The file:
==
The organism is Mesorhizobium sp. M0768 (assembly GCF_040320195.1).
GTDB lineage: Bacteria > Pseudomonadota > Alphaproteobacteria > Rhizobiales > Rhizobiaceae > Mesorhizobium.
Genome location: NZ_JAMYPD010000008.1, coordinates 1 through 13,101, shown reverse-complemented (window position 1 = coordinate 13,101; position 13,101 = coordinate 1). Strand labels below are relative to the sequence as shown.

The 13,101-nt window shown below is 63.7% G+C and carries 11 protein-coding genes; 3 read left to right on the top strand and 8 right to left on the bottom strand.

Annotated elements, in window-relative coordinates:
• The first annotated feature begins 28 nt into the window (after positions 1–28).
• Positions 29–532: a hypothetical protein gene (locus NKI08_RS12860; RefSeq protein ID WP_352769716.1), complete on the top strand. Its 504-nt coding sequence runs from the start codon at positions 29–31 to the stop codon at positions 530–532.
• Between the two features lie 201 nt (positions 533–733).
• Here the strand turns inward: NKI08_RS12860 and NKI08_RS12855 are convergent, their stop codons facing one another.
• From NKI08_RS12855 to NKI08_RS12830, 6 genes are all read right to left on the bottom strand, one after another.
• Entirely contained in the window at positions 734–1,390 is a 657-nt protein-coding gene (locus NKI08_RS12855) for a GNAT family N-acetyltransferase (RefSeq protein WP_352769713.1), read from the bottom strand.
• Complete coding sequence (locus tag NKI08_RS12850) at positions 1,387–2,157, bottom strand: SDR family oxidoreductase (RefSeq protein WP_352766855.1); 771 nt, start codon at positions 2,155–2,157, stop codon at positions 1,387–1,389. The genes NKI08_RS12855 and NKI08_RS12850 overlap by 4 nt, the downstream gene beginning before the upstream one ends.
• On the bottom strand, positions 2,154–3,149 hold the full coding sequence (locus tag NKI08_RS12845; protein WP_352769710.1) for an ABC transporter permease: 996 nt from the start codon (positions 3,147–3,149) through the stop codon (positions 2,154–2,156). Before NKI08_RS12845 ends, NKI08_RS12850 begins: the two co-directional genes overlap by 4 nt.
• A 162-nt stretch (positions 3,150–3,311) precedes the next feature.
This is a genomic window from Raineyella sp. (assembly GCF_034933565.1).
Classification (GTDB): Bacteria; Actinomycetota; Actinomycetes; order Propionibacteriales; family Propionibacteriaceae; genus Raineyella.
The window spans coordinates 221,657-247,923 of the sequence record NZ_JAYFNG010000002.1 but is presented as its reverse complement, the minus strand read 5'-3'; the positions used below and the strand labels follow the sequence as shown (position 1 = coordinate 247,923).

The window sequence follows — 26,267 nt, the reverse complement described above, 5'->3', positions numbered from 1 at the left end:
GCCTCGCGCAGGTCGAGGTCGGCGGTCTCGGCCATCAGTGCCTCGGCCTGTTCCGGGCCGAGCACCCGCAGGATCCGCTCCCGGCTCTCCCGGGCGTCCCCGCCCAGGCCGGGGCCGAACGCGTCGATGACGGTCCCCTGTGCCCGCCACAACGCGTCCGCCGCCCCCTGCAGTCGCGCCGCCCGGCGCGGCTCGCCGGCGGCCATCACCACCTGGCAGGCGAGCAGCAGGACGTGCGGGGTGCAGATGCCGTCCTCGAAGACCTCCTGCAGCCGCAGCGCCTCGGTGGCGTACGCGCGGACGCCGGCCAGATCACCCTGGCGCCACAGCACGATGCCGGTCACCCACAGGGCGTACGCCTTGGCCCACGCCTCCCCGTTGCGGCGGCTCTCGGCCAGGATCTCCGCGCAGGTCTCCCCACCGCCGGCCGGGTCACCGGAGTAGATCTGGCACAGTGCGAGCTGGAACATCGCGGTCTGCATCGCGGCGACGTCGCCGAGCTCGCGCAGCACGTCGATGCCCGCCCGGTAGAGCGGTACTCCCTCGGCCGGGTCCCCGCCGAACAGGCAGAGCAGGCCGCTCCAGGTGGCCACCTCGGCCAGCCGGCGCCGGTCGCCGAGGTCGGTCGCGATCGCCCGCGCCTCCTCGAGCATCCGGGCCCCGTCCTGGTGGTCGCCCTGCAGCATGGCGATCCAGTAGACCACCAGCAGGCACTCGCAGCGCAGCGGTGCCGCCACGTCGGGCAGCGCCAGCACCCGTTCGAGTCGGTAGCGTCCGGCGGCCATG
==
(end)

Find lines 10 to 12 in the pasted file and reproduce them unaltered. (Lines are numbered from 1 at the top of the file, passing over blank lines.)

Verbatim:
• From NKI08_RS12855 to NKI08_RS12830, 6 genes are all read right to left on the bottom strand, one after another.
• Entirely contained in the window at positions 734–1,390 is a 657-nt protein-coding gene (locus NKI08_RS12855) for a GNAT family N-acetyltransferase (RefSeq protein WP_352769713.1), read from the bottom strand.
• Complete coding sequence (locus tag NKI08_RS12850) at positions 1,387–2,157, bottom strand: SDR family oxidoreductase (RefSeq protein WP_352766855.1); 771 nt, start codon at positions 2,155–2,157, stop codon at positions 1,387–1,389. The genes NKI08_RS12855 and NKI08_RS12850 overlap by 4 nt, the downstream gene beginning before the upstream one ends.